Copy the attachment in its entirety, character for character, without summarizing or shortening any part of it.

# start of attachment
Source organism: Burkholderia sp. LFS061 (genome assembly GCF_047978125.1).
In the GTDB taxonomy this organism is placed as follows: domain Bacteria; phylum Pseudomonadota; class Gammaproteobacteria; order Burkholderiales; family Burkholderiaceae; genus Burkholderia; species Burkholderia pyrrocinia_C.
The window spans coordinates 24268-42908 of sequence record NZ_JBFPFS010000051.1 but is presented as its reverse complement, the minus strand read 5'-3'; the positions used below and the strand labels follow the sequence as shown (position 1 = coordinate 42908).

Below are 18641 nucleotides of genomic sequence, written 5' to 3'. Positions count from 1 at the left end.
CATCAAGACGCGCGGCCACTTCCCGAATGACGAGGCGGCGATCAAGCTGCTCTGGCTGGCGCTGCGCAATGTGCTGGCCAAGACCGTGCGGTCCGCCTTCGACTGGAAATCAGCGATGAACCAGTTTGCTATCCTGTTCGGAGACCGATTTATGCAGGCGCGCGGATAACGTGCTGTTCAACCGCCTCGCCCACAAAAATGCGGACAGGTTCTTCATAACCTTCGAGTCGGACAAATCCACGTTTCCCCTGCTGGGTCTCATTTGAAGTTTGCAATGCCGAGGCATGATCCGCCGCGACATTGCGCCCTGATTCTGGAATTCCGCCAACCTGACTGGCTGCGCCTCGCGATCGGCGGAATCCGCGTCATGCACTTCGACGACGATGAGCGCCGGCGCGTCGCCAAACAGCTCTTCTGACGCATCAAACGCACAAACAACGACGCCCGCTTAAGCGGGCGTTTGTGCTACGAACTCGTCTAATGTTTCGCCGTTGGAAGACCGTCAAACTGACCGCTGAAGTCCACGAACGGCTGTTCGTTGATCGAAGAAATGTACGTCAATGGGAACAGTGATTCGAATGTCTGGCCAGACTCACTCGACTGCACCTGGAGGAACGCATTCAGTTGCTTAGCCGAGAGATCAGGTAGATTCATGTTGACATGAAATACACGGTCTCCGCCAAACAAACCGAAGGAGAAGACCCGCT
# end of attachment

Source organism: Burkholderia sp. LFS061 (genome assembly GCF_047978125.1).
In the GTDB taxonomy this organism is placed as follows: domain Bacteria; phylum Pseudomonadota; class Gammaproteobacteria; order Burkholderiales; family Burkholderiaceae; genus Burkholderia; species Burkholderia pyrrocinia_C.
The window spans coordinates 24268-42908 of sequence record NZ_JBFPFS010000051.1 but is presented as its reverse complement, the minus strand read 5'-3'; the positions used below and the strand labels follow the sequence as shown (position 1 = coordinate 42908).

Below are 18641 nucleotides of genomic sequence, written 5' to 3'. Positions count from 1 at the left end.
CATCAAGACGCGCGGCCACTTCCCGAATGACGAGGCGGCGATCAAGCTGCTCTGGCTGGCGCTGCGCAATGTGCTGGCCAAGACCGTGCGGTCCGCCTTCGACTGGAAATCAGCGATGAACCAGTTTGCTATCCTGTTCGGAGACCGATTTATGCAGGCGCGCGGATAACGTGCTGTTCAACCGCCTCGCCCACAAAAATGCGGACAGGTTCTTCATAACCTTCGAGTCGGACAAATCCACGTTTCCCCTGCTGGGTCTCATTTGAAGTTTGCAATGCCGAGGCATGATCCGCCGCGACATTGCGCCCTGATTCTGGAATTCCGCCAACCTGACTGGCTGCGCCTCGCGATCGGCGGAATCCGCGTCATGCACTTCGACGACGATGAGCGCCGGCGCGTCGCCAAACAGCTCTTCTGACGCATCAAACGCACAAACAACGACGCCCGCTTAAGCGGGCGTTTGTGCTACGAACTCGTCTAATGTTTCGCCGTTGGAAGACCGTCAAACTGACCGCTGAAGTCCACGAACGGCTGTTCGTTGATCGAAGAAATGTACGTCAATGGGAACAGTGATTCGAATGTCTGGCCAGACTCACTCGACTGCACCTGGAGGAACGCATTCAGTTGCTTAGCCGAGAGATCAGGTAGATTCATGTTGACATGAAATACACGGTCTCCGCCAAACAAACCGAAGGAGAAGACCCGCT